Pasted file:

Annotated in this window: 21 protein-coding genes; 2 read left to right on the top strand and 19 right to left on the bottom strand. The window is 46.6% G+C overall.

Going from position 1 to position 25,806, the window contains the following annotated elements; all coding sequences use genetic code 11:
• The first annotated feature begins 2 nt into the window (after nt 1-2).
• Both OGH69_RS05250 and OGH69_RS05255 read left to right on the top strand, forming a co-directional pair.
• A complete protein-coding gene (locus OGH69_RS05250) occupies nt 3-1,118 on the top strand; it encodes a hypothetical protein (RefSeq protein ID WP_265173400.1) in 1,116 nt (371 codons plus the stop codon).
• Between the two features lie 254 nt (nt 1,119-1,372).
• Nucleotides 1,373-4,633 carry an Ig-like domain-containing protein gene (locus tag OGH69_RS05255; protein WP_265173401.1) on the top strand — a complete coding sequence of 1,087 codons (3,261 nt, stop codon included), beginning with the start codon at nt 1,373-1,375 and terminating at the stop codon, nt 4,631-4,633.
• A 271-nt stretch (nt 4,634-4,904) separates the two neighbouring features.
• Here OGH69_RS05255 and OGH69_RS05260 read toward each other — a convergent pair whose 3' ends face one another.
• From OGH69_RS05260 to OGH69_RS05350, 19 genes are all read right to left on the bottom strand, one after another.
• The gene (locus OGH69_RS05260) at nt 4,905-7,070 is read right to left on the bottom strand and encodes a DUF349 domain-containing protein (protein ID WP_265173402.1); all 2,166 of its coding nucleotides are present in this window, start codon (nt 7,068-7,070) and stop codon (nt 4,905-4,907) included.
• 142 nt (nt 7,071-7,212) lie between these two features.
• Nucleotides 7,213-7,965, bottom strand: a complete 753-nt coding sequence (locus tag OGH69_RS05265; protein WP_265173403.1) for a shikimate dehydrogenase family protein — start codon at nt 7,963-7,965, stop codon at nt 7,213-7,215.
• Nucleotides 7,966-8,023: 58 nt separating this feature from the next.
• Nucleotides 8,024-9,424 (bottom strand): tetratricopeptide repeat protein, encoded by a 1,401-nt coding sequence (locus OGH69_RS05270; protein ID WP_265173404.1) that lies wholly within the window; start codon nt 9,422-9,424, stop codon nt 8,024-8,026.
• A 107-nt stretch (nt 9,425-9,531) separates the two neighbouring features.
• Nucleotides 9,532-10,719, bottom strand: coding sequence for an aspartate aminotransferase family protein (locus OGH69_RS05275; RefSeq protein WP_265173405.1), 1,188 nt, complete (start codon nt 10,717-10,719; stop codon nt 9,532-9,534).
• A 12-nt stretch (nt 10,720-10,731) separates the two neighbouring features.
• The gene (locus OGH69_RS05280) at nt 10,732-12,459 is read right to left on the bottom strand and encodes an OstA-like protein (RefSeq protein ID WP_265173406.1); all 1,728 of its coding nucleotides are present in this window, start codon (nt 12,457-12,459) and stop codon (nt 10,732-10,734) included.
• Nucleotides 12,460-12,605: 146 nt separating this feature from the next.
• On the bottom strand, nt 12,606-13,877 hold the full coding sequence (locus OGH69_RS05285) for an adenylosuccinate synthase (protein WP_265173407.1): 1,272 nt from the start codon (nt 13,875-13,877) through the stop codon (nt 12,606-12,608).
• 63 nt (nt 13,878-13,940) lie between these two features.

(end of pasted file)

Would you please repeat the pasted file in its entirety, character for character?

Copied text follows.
Annotated in this window: 21 protein-coding genes; 2 read left to right on the top strand and 19 right to left on the bottom strand. The window is 46.6% G+C overall.

Going from position 1 to position 25,806, the window contains the following annotated elements; all coding sequences use genetic code 11:
• The first annotated feature begins 2 nt into the window (after nt 1-2).
• Both OGH69_RS05250 and OGH69_RS05255 read left to right on the top strand, forming a co-directional pair.
• A complete protein-coding gene (locus OGH69_RS05250) occupies nt 3-1,118 on the top strand; it encodes a hypothetical protein (RefSeq protein ID WP_265173400.1) in 1,116 nt (371 codons plus the stop codon).
• Between the two features lie 254 nt (nt 1,119-1,372).
• Nucleotides 1,373-4,633 carry an Ig-like domain-containing protein gene (locus tag OGH69_RS05255; protein WP_265173401.1) on the top strand — a complete coding sequence of 1,087 codons (3,261 nt, stop codon included), beginning with the start codon at nt 1,373-1,375 and terminating at the stop codon, nt 4,631-4,633.
• A 271-nt stretch (nt 4,634-4,904) separates the two neighbouring features.
• Here OGH69_RS05255 and OGH69_RS05260 read toward each other — a convergent pair whose 3' ends face one another.
• From OGH69_RS05260 to OGH69_RS05350, 19 genes are all read right to left on the bottom strand, one after another.
• The gene (locus OGH69_RS05260) at nt 4,905-7,070 is read right to left on the bottom strand and encodes a DUF349 domain-containing protein (protein ID WP_265173402.1); all 2,166 of its coding nucleotides are present in this window, start codon (nt 7,068-7,070) and stop codon (nt 4,905-4,907) included.
• 142 nt (nt 7,071-7,212) lie between these two features.
• Nucleotides 7,213-7,965, bottom strand: a complete 753-nt coding sequence (locus tag OGH69_RS05265; protein WP_265173403.1) for a shikimate dehydrogenase family protein — start codon at nt 7,963-7,965, stop codon at nt 7,213-7,215.
• Nucleotides 7,966-8,023: 58 nt separating this feature from the next.
• Nucleotides 8,024-9,424 (bottom strand): tetratricopeptide repeat protein, encoded by a 1,401-nt coding sequence (locus OGH69_RS05270; protein ID WP_265173404.1) that lies wholly within the window; start codon nt 9,422-9,424, stop codon nt 8,024-8,026.
• A 107-nt stretch (nt 9,425-9,531) separates the two neighbouring features.
• Nucleotides 9,532-10,719, bottom strand: coding sequence for an aspartate aminotransferase family protein (locus OGH69_RS05275; RefSeq protein WP_265173405.1), 1,188 nt, complete (start codon nt 10,717-10,719; stop codon nt 9,532-9,534).
• A 12-nt stretch (nt 10,720-10,731) separates the two neighbouring features.
• The gene (locus OGH69_RS05280) at nt 10,732-12,459 is read right to left on the bottom strand and encodes an OstA-like protein (RefSeq protein ID WP_265173406.1); all 1,728 of its coding nucleotides are present in this window, start codon (nt 12,457-12,459) and stop codon (nt 10,732-10,734) included.
• Nucleotides 12,460-12,605: 146 nt separating this feature from the next.
• On the bottom strand, nt 12,606-13,877 hold the full coding sequence (locus OGH69_RS05285) for an adenylosuccinate synthase (protein WP_265173407.1): 1,272 nt from the start codon (nt 13,875-13,877) through the stop codon (nt 12,606-12,608).
• 63 nt (nt 13,878-13,940) lie between these two features.